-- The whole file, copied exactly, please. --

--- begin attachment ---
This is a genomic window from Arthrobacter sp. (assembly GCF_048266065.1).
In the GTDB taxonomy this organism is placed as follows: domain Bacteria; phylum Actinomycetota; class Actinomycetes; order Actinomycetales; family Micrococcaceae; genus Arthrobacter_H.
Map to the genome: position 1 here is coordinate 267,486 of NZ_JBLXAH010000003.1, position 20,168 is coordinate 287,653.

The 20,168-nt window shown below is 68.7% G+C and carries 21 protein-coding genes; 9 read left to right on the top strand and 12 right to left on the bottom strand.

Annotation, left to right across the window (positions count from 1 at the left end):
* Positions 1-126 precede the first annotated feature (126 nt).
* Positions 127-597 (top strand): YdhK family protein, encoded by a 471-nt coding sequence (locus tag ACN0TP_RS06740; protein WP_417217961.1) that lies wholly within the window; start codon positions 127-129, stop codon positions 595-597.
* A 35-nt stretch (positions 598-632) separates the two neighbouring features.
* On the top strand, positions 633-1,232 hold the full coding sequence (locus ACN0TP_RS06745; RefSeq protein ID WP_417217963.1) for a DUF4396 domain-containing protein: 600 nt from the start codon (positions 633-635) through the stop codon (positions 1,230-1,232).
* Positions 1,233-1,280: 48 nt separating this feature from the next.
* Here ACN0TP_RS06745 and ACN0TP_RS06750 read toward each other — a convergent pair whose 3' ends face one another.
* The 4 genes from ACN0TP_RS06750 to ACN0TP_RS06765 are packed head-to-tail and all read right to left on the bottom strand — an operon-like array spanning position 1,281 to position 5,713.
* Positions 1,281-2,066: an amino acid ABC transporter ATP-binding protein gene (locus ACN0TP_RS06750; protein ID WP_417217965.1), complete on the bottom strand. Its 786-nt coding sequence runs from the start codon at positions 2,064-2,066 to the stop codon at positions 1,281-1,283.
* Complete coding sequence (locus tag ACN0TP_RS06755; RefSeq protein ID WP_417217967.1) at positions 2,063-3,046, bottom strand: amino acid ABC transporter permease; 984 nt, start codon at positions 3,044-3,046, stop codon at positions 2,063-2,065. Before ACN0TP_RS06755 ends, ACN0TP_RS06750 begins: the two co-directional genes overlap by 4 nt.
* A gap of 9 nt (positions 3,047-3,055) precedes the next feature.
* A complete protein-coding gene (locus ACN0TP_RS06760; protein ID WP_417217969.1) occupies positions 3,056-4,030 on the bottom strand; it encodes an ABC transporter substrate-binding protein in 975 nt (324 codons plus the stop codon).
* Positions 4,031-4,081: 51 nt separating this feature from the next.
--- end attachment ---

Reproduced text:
This is a genomic window from Arthrobacter sp. (assembly GCF_048266065.1).
In the GTDB taxonomy this organism is placed as follows: domain Bacteria; phylum Actinomycetota; class Actinomycetes; order Actinomycetales; family Micrococcaceae; genus Arthrobacter_H.
Map to the genome: position 1 here is coordinate 267,486 of NZ_JBLXAH010000003.1, position 20,168 is coordinate 287,653.

The 20,168-nt window shown below is 68.7% G+C and carries 21 protein-coding genes; 9 read left to right on the top strand and 12 right to left on the bottom strand.

Annotation, left to right across the window (positions count from 1 at the left end):
* Positions 1-126 precede the first annotated feature (126 nt).
* Positions 127-597 (top strand): YdhK family protein, encoded by a 471-nt coding sequence (locus tag ACN0TP_RS06740; protein WP_417217961.1) that lies wholly within the window; start codon positions 127-129, stop codon positions 595-597.
* A 35-nt stretch (positions 598-632) separates the two neighbouring features.
* On the top strand, positions 633-1,232 hold the full coding sequence (locus ACN0TP_RS06745; RefSeq protein ID WP_417217963.1) for a DUF4396 domain-containing protein: 600 nt from the start codon (positions 633-635) through the stop codon (positions 1,230-1,232).
* Positions 1,233-1,280: 48 nt separating this feature from the next.
* Here ACN0TP_RS06745 and ACN0TP_RS06750 read toward each other — a convergent pair whose 3' ends face one another.
* The 4 genes from ACN0TP_RS06750 to ACN0TP_RS06765 are packed head-to-tail and all read right to left on the bottom strand — an operon-like array spanning position 1,281 to position 5,713.
* Positions 1,281-2,066: an amino acid ABC transporter ATP-binding protein gene (locus ACN0TP_RS06750; protein ID WP_417217965.1), complete on the bottom strand. Its 786-nt coding sequence runs from the start codon at positions 2,064-2,066 to the stop codon at positions 1,281-1,283.
* Complete coding sequence (locus tag ACN0TP_RS06755; RefSeq protein ID WP_417217967.1) at positions 2,063-3,046, bottom strand: amino acid ABC transporter permease; 984 nt, start codon at positions 3,044-3,046, stop codon at positions 2,063-2,065. Before ACN0TP_RS06755 ends, ACN0TP_RS06750 begins: the two co-directional genes overlap by 4 nt.
* A gap of 9 nt (positions 3,047-3,055) precedes the next feature.
* A complete protein-coding gene (locus ACN0TP_RS06760; protein ID WP_417217969.1) occupies positions 3,056-4,030 on the bottom strand; it encodes an ABC transporter substrate-binding protein in 975 nt (324 codons plus the stop codon).
* Positions 4,031-4,081: 51 nt separating this feature from the next.